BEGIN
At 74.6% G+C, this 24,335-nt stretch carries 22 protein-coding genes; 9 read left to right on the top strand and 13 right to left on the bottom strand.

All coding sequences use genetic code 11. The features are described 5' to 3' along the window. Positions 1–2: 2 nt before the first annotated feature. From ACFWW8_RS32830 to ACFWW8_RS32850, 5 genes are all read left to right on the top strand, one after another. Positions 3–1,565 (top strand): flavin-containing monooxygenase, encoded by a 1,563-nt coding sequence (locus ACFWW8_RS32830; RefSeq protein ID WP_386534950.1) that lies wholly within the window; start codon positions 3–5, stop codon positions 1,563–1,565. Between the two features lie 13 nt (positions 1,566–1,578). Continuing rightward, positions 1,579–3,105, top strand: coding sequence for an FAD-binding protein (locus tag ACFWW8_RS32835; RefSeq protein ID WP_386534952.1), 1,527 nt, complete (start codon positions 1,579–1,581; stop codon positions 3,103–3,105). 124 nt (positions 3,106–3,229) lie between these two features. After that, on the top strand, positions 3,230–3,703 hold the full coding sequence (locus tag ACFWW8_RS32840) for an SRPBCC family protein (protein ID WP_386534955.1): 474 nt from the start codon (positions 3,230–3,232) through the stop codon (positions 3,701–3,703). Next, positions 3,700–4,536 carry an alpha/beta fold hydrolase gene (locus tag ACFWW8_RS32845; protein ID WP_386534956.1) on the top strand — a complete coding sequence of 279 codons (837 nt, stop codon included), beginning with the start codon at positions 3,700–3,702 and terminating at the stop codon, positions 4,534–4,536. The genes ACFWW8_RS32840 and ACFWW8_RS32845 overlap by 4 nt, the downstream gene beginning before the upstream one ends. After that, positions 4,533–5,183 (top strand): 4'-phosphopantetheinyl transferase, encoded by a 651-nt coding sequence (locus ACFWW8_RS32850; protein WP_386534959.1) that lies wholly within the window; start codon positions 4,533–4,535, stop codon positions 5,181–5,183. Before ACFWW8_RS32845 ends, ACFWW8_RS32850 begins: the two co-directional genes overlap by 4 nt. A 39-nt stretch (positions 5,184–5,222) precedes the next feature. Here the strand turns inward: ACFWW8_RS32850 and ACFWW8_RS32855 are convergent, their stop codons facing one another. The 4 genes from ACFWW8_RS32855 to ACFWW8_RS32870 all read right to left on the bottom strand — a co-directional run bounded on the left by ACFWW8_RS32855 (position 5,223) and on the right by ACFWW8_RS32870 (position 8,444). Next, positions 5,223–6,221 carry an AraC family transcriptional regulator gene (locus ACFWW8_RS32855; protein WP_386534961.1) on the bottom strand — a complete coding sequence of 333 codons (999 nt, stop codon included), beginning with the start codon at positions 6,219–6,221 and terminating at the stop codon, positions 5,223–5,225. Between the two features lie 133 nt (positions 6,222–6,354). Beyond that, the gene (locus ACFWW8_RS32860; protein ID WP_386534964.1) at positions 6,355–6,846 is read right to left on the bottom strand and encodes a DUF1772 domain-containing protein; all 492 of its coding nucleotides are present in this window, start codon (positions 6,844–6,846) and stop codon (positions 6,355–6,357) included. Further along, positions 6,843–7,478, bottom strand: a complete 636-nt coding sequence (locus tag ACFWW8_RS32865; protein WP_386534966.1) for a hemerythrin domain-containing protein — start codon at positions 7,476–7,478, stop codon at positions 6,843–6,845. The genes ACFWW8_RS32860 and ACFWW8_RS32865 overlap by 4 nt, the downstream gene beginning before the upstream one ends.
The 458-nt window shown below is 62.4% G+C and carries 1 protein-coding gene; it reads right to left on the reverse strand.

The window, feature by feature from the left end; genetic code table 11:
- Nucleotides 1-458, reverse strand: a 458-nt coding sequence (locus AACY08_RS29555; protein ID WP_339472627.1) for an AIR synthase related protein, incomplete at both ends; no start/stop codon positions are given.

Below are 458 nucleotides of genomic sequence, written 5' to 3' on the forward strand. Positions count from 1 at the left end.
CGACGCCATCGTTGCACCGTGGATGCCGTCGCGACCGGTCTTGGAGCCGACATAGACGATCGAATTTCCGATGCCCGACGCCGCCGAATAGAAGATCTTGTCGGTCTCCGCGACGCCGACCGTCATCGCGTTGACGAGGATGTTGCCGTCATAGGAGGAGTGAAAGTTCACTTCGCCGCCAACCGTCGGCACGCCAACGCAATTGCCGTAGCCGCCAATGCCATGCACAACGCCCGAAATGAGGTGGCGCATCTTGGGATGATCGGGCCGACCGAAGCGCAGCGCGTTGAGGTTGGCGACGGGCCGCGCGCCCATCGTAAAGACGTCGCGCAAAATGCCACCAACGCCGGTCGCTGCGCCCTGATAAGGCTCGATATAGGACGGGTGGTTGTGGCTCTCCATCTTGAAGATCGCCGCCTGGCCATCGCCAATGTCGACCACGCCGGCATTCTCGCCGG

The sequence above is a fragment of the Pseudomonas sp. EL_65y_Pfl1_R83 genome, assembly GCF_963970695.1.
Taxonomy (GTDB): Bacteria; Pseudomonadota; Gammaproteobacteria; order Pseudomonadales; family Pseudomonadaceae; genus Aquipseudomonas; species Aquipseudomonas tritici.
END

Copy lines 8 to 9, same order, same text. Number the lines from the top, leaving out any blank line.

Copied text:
The sequence above is a fragment of the Pseudomonas sp. EL_65y_Pfl1_R83 genome, assembly GCF_963970695.1.
Taxonomy (GTDB): Bacteria; Pseudomonadota; Gammaproteobacteria; order Pseudomonadales; family Pseudomonadaceae; genus Aquipseudomonas; species Aquipseudomonas tritici.